The United Nations Educational, Scientific and Cultural Organization (UNESCO) is a specialized agency of the United Nations whose mission is to contribute to peace-building, poverty reduction, sustainable development and intercultural dialogue through education, science, culture and communication. Most people know about UNESCO because of their world heritage sites.
In Holland there are 9 sites that are placed on UNESCO’s world heritage site list. How special would it be to combine your meeting with these historical places?
For centuries Schokland lay exposed as a lump of peat in the middle of the often turbulent Zuider Zee. Regularly the sea would turn into a greedy monster, slashing off chunks from the island. Nowadays, Schokland is an island laid dry, that can still be seen ‘sticking up’ from the polder floor. It is not without reason that this site was the first monument in the Netherlands to receive the status of World Heritage.
The architectural national monuments include the light keeper’s house and a church building. In addition, hundreds of archeological dwelling mounds, dike systems and other relics have been found. Also on and around Schokland remains have been found of prehistoric and early historic communities living on peat land, that lay constantly exposed to the threats of the sea.
Stelling van Amsterdam
The Defence Line of Amsterdam was a defence, located 15 to 20 kilometres around the centre of the Dutch Amsterdam. The Defence is 135 kilometres long, contains 45 forts and was built from 1880 to 1920.
The defence line of Amsterdam is part of the New Dutch Waterline and is an important line of water defence in Dutch history.
The windmills of Kinderdijk concern nineteen windmills in the northwest of the Alblasserwaard, a region in the province of South Holland. It involves polder mills that form two corridors. The site is a large international tourist attraction. The mill rows can be properly visited on foot or by bike. One of the mills, quite close to the buildings of Kinderdijk, can also be viewed from the inside.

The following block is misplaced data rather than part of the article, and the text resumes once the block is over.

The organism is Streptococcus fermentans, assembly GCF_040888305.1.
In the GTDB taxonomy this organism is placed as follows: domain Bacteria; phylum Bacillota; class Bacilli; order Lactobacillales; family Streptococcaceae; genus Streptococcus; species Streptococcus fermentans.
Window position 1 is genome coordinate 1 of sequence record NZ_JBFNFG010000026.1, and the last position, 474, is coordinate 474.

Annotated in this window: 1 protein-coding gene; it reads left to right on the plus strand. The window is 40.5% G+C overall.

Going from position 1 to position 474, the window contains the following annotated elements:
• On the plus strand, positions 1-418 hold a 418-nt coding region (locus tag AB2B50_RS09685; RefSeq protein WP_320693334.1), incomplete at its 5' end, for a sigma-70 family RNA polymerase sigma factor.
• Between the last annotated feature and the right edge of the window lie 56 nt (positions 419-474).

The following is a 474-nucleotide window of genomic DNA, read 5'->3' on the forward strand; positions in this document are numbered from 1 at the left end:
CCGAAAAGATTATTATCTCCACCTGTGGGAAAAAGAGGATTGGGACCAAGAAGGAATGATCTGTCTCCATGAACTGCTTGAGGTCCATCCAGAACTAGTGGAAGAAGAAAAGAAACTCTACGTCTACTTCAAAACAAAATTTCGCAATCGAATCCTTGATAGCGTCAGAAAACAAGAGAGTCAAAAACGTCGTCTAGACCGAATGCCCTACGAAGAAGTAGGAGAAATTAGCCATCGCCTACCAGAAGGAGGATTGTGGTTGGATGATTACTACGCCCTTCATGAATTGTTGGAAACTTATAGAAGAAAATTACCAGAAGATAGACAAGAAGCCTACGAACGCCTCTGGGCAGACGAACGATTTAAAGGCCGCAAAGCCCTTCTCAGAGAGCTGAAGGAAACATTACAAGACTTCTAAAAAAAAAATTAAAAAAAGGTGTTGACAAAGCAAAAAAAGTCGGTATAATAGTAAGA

The windmills of Kinderdijk were built in the fifteenth century, but the current windmills date mostly from 1738 and 1740.
Ir. D.F. Woudagemaal
The Ir. D. F. Woudagemaal is the largest working steam pumping station in the world. The pumping station is located at Tacozijl (near Lemmer) and is used to lower the water level in Friesland when the J.L. Hooglandgemaal at Stavoren cannot deliver sufficient capacity.
The pumping station, named after ir. D. F. Wouda chief engineer of the Provincial Water Management of Friesland, was built in 1917 '18 in a traditional style with influences of rationalism.
Droogmakerij de Beemster
It remains an amazing adventure; by using wind energy people in the seventeenth century turned lakes into thousands of hectares of land within the space of a few years. People were proud of this technical feat, and this pride was expressed in the design of the landscape. If there is one place where you can experience the poetry of a straight line, it is in the Beemster, the oldest of the reclaimed lands of Noord-Holland. The construction of the dikes and reclaiming of the land was completed in 1612. With its strict geometric landscape the Beemster is still a masterpiece of seventeenth century technology and landscaping.
The Rietveld Schröder House is designed by Gerrit Rietveld in 1923-1924 in the city of Utrecht. The house is fully implemented in accordance with the ideals of the art movement ‘De Stijl’. Rietveld designed the house for Truus Schröder-Schrader, who lived there from January 1925 until her death in 1985. The can be visited on a guided tour.
The Wadden Sea is the inland sea between the islands and the North Sea on one side, and on the other hand, the mainland Netherlands, Germany and Denmark. The Wadden Sea has a great ecological value.
The shallow, relatively warm waters of the Wadden Sea with its rich soil provides for the living conditions of large numbers of plants and animals. Approximately 250 plant species occur only in the Wadden Sea. Expect to find a lot of seals, fish and birds here.
Zeventiende-eeuwse grachtengordel Amsterdam
The canals area in Amsterdam is part of the inner city that has four main canals: Singel, Herengracht, Keizersgracht and Prinsengracht.
The canal area is a system of roads, embankments, bridges and houses at fairly identical plots of equal length and width with closed courtyards. Many canal houses descend from the Golden Age, but in most cases of the 18th century. Because the premises in the course of centuries have been restored several times, many different architectural styles and façades coexist. The picturesque canals are one of the main tourist attractions of Amsterdam and, since August 1, 2010 on the World Heritage List.
Van Nelle Fabriek
The former Van Nelle Factory in Rotterdam is the world's most important industrial monument in the Netherlands. The plant, designed by Leendert van der Vlugt in co-operation with manufacturer Ir. J. G. Wiebenga, is a textbook example of the Modern Movement, and was built between 1927 and 1930.
Today it is home to a variety of companies in the field of media and design. Some rooms are used for meetings, conferences and events. The factory attracts 40,000 to 60,000 visitors every year.